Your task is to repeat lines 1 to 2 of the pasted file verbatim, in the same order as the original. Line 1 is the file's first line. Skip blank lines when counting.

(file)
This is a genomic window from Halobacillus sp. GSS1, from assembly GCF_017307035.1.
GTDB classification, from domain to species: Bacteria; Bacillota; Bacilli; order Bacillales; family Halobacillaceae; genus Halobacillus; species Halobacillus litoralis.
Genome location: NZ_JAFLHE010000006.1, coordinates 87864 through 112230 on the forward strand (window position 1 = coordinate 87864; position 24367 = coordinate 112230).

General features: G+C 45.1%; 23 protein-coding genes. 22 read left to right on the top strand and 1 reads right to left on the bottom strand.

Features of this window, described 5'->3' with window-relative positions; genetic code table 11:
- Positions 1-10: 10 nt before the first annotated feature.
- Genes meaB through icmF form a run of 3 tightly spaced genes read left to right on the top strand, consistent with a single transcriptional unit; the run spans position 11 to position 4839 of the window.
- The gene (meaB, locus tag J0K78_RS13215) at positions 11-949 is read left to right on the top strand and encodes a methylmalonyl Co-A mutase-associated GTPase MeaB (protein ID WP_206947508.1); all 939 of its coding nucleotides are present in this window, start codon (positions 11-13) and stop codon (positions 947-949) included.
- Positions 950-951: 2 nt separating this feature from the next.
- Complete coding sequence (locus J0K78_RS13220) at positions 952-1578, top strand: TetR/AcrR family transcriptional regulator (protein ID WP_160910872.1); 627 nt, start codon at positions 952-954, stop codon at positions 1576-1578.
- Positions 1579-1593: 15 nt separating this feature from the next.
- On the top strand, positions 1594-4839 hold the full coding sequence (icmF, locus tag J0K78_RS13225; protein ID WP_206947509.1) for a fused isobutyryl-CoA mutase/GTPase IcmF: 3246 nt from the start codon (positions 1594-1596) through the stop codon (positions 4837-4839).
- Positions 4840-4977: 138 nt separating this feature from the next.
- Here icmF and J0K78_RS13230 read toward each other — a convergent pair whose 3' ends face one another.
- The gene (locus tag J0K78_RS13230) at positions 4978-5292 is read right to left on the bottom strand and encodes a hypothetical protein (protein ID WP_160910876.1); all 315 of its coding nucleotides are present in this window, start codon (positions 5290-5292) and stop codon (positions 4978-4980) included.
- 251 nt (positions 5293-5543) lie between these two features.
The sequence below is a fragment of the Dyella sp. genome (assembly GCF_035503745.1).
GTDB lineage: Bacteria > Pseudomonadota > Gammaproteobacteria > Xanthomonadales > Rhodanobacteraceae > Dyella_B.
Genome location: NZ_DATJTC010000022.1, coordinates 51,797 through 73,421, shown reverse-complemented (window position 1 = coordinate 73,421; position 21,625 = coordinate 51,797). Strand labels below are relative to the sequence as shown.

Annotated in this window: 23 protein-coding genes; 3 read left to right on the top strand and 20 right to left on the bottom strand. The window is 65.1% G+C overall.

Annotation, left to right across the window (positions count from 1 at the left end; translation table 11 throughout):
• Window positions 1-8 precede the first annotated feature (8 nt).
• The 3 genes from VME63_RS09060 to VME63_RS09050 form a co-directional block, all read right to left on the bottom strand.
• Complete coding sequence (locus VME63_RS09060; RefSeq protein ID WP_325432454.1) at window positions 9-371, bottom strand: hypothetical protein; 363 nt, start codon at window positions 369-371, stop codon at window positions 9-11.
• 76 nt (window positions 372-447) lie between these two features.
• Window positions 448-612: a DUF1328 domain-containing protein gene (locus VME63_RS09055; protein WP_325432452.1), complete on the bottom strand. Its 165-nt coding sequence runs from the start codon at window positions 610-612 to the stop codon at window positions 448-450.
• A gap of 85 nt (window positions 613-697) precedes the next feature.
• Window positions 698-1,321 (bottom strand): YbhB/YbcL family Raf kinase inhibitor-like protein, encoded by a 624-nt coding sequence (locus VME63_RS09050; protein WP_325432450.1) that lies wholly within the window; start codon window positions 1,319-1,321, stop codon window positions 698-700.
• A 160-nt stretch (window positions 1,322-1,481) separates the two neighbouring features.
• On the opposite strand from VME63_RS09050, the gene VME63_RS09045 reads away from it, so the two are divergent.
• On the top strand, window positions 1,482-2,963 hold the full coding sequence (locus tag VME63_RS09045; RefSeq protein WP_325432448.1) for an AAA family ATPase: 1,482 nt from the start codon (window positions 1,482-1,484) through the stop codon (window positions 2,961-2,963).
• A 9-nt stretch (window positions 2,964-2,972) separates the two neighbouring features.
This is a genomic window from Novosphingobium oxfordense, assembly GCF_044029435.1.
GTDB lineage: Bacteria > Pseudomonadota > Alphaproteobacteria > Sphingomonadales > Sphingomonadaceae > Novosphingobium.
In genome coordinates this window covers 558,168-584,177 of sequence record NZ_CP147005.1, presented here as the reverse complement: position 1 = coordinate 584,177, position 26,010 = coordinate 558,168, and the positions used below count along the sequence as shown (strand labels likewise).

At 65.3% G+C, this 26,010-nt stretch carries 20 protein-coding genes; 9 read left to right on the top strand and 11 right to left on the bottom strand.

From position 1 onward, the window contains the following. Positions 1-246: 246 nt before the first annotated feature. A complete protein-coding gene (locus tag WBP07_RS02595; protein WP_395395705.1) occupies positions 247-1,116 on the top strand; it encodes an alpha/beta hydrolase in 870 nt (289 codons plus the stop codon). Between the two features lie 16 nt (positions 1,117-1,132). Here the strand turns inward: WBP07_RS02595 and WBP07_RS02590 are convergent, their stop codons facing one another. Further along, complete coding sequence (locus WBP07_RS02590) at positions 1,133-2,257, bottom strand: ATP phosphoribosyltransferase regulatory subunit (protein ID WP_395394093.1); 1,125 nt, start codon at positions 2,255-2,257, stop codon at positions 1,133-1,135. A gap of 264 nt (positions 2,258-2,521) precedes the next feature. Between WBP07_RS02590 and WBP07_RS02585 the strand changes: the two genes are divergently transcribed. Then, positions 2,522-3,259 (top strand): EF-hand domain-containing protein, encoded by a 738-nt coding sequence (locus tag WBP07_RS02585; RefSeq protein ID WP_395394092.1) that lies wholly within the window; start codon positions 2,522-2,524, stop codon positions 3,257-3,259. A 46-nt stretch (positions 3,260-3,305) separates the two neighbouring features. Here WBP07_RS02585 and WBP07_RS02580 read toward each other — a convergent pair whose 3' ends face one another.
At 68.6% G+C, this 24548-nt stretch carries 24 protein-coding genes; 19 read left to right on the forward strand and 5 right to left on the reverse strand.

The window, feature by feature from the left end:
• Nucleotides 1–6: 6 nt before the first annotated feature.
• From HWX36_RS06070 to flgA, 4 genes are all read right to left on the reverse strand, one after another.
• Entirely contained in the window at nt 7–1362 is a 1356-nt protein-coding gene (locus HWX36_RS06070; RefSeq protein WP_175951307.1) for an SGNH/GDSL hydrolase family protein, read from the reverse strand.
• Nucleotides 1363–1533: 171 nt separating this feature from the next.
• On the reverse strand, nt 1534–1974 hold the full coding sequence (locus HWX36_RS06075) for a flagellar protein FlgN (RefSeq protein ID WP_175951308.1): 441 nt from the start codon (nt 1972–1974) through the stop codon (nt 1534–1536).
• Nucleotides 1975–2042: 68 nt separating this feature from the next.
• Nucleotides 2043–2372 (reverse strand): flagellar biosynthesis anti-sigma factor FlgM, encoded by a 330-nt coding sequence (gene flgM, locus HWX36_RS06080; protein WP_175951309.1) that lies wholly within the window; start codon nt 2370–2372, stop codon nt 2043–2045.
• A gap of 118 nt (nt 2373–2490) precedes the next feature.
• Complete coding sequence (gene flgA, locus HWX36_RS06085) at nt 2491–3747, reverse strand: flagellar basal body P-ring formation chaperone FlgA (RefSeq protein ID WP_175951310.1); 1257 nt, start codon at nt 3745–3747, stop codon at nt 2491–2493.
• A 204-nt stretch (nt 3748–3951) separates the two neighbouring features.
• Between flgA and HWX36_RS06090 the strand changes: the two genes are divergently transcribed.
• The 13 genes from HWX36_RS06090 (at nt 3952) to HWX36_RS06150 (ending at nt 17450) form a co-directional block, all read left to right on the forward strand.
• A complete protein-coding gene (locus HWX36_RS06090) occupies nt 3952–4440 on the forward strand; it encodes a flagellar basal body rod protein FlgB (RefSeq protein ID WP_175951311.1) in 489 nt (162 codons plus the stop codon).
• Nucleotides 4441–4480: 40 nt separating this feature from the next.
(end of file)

This is a genomic window from Halobacillus sp. GSS1, from assembly GCF_017307035.1.
GTDB classification, from domain to species: Bacteria; Bacillota; Bacilli; order Bacillales; family Halobacillaceae; genus Halobacillus; species Halobacillus litoralis.